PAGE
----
The South African Revenue Services (SARS) says that taxpayers will be able to file their tax returns from 1 July 2022.
Taxpayers should also be aware of the shortened time frames to submit their returns for the 2023 tax season, beginning 1 March 2022 – to 28 February 2023.
Income tax return filing dates:
- 1 July to 24 October 2022 – This is the period for taxpayers who file online. Taxpayers who cannot file online can do so at a SARS branch by appointment only.
- 1 July to 23 January 2023 – This is the period for Provisional taxpayers including Trusts may file via eFiling or SARS MobiApp.
“With Individual Filing Season starting in July 2022, we have made it easier and convenient to be tax compliant with SARS auto-assessment,” the revenue service said.
If you fail to submit a tax return, SARS can charge an administrative penalty which can range from R250 to R16,000 per month or R3,000 to R192,000 per year.
“It does appear though, at the moment, that SARS is issuing smaller penalties ranging between R500 and R2000,” said Momentum, “but we never know when this could change”.
“Many taxpayers are receiving penalties for old unfiled tax returns even if they were not required to submit tax returns based on the two reasons explained at the end of this blog. Taxpayers, after filing their 2021 return are suddenly being issued penalty notices for outstanding returns for previous years,” said Momentum.
|#||Taxable income (R)||Rates of tax (R)|
|Bracket 1||1 – R226 000||18% of taxable income|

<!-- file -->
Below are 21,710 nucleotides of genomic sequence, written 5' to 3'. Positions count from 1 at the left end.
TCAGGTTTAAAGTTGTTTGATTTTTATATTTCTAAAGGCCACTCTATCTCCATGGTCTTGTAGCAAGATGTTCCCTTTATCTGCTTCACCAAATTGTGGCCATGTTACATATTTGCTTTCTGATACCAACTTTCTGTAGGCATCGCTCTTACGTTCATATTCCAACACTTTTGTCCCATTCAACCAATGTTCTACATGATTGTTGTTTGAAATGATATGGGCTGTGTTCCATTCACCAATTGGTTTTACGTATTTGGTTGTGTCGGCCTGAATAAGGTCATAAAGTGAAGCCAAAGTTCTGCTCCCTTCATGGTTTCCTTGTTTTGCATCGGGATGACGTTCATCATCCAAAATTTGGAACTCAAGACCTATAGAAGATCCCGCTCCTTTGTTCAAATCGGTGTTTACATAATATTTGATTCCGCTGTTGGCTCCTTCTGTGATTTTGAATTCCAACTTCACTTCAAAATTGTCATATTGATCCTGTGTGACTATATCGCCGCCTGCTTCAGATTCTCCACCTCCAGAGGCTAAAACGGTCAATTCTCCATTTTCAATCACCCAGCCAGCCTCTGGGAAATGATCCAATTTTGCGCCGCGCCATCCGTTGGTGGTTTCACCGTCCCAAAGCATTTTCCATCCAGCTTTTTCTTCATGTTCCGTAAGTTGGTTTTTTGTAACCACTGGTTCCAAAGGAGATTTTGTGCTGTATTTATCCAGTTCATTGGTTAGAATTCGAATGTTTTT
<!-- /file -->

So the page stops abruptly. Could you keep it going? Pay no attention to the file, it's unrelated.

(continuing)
|Bracket 2||R226 001 – R353 100||R40 680 + 26% of taxable income above R226 000|
|Bracket 3||R353 101 – R488 700||R73 726 + 31% of taxable income above R353 100|
|Bracket 4||R488 701– R641 400||R115 762 + 36% of taxable income above R488 700|
|Bracket 5||R641 401 – R817 600||R170 734 + 39% of taxable income above R641 400|
|Bracket 6||R817 601 – R1 731 600||R239 452 + 41% of taxable income above R817 600|
|Bracket 7||R1 731 601 and above||R614 192 + 45% of taxable income above R1 731 600|
Justonelap data shows that the effective tax rate of an individual is not the same as the rate of tax per tax bracket. This difference is shown in the following example:
|Taxable Income||Rate of Tax||Example: Taxable income||Tax over threshold||Rates of tax (R)||Total tax payable||Effective tax rate|
|R1 – R226 000||18% of taxable income||R214 700||n/a||n/a||R38 646||18%|
|R226 001 – R353 100||40 680 + 26% of taxable income above R226 000||R335 445||R109 445||R28 456||R69 136||20.6%|
|R353 101 – R488 700||R73 726 + 31% of taxable income above R353 100||R464 265||R111 165||R34 461||R108 187||23.3%|
|R488701 – R641 400||R115 762 + 36% of taxable income above R488 700||R609 330||R120 630||R43 427||R159 189||26.1%|
|R641 401 – R817 600||R170 734 + 39% of taxable income above R641 400||R750 000||R108 600||R42 354||R213 088||28.4%|
|R817 601 – R1 731 600||R239 452 + 41% of taxable income above R817 600||R1645 020||R827 420||R339 242||R578 694||35.2%|
|R1 731 601 and above||R614 192 + 45% of taxable income above R1 731 600||R1950 000||R218 400||R98 280||R712 472||36.5%|
Article: Business Tech